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Great Outdoors: Relentless Fishing Expedition |

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Construction work in the western Rockies throughout the year was difficult. Those who did were warm souls. I am the one who made it.

When we were working during the winter months in Grand County, Colorado, the rule of thumb we followed was that if it was 20 below zero, that meant an hour delay, 40 below zero was two hours late. It was brutal, and the foam seat of my van made me feel like I was sitting on a concrete block as I struggled to start the engine.

The guys I worked with were all looking forward to the end of the long winter and the arrival of summer in the Rockies. Early summer comes late at high altitudes, and shoveling and snow brooming could always be counted on to clear the job site at least once in early June.

We all took it in stride because once summer finally arrived, there was no nicer place to hang out than at the base of the Continental Divide. We experienced cool nights and clear blue days.

Conversations over lunch typically included discussions of outdoor activities and where we would spend our time away from work.

Fishing became a regular topic and there was a guy on the crew who was a wealth of information on fishing in the high country. His name was Richard Barrows. We called him Dick for short, and he filled the 30-minute lunch break with stories of fishing in high mountain lakes and streams when the summer sun slowly melted the ice. Dick seemed to be an expert at knowing exactly when the ice would break off, especially in Colorado’s Flat Tops wilderness. He went on to say that the third week of June was going to be great for hiking up there to fish for cutthroat trout. Trout will be extremely aggressive in feeding when the last remnants of ice melt.

Dick offered me an invitation, and I took the chance. I picked it up in my 1973 Volkswagen Squareback station wagon around 4:30 a.m. and drove through Byers Canyon toward State Bridge, Colorado and then to the trailhead that would take us to Mosquito and Skillet lakes. in the Flat Tops Wilderness Area.

Our gear and supplies were basic: woolen flannel shirts, blue jeans and work boots, a Kelty backpack with sandwiches, beer and extra socks. Dick packed our fishing gear which consisted of two rods, open face spinning reels and silver minnow lures made by the Phoebe Company. Dick said silver phoebes are great for cutthroats and gold phoebes for brown trout. We were looking for cutthroats, and I had no doubt he knew what he was talking about.

The cutthroat trout is a real reward for the angler. It was the first species of trout recorded by European settlers in North America and the first species encountered by the Lewis and Clark Expedition as they ventured west. They get their name from a bright red stripe that runs across their lower cheek. A beautiful fish.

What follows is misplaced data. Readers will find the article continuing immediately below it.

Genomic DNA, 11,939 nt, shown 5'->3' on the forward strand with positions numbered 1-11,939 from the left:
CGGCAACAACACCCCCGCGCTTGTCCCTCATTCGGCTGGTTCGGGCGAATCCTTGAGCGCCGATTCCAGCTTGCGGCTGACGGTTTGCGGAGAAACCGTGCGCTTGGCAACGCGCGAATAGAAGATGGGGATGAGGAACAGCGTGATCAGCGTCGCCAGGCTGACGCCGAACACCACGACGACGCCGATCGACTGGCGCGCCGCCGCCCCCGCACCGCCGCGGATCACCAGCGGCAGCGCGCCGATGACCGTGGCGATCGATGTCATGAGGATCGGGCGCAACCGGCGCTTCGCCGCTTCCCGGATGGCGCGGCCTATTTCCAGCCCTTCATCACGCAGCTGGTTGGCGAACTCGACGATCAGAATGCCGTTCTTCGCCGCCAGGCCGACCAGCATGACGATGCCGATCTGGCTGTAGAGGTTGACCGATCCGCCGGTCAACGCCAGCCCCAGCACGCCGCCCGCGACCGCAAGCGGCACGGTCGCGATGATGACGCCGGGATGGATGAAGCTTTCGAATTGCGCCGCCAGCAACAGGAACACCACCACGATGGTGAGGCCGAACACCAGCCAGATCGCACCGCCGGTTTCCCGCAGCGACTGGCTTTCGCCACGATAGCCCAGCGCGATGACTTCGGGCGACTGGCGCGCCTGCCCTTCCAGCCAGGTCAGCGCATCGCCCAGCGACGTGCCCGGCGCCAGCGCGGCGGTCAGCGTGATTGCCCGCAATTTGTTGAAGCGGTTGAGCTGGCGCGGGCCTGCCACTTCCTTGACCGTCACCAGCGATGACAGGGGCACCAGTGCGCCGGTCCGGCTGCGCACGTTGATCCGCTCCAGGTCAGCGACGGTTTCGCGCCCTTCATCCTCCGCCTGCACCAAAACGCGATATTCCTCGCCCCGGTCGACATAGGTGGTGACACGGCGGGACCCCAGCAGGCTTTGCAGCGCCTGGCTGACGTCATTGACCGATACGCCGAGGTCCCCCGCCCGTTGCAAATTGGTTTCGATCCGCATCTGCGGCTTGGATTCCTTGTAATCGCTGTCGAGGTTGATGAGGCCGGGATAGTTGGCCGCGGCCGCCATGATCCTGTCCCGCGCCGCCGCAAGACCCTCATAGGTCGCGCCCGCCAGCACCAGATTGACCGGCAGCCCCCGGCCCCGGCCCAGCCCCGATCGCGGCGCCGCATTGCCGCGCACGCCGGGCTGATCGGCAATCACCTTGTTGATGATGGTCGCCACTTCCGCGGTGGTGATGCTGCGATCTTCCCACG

As we hiked the trail we encountered snow up to our ankles, then up to our knees, then in some places waist deep drifts on the trail. Things were tough and I remember panting as we were about 10,000 feet up. We were both excited to get there and the first sight of Mosquito Lake was breathtaking. Some ice was still visible on the surface, but the majority of the lake was open, and not another booby in sight. We had this place to ourselves, just Dick and me. We assembled our rods and started fishing. It was true, the fish were voracious. We started catching fish with almost every cast.

I went one way along the shore and Dick went the other. Everything was fine. I could see my fishing partner from across the lake. He had waded into the lake, fully dressed in his woolen shirt and jacket, jeans, boots and all, down to his chest. He was having a good time, he would occasionally shout, “I’ve got one.” Crazy, yes it seemed a bit crazy to be chest deep in freezing water, but what I saw next confirmed that he was crazy. I thought, “What the hell is this?” I could see on the shore of the lake that he was naked. He made a big fire, stripped down to his birthday suit and dried his clothes over an open fire!

Well, maybe a little crazy but he knew where to find the fish. We kept just enough trout that day to take them home for a meal and made it back down to the trailhead in the early afternoon just as a thunderstorm was passing.

We were young and brave, braving the elements to fish for the truly hearty soul, cutthroat trout that have survived for centuries in the clear, cold waters of the Rocky Mountains. My trip to the Flat Tops Wilderness area dates back 44 years. Today, the cutthroat trout’s range has been greatly reduced because they only thrive in the coldest, purest waters of snow runoff in the Rocky Mountain high country. Mining, logging, and oil and gas exploration have taken their toll on their range in Colorado, Wyoming, and Montana, but the cutthroat continues to survive and thrive on license fees from anglers, the outfitting and guiding industry, fundraising organizations and volunteer programs. who have generated billions of dollars each year to help protect this precious fish and its habitat.

To book a guided tour of Colorado’s Flat Tops Wilderness Area, contact Ripple Creek Outfitters at 970-878-4725 or contact them at [email protected]

Until next week, get outside and enjoy the great outdoors!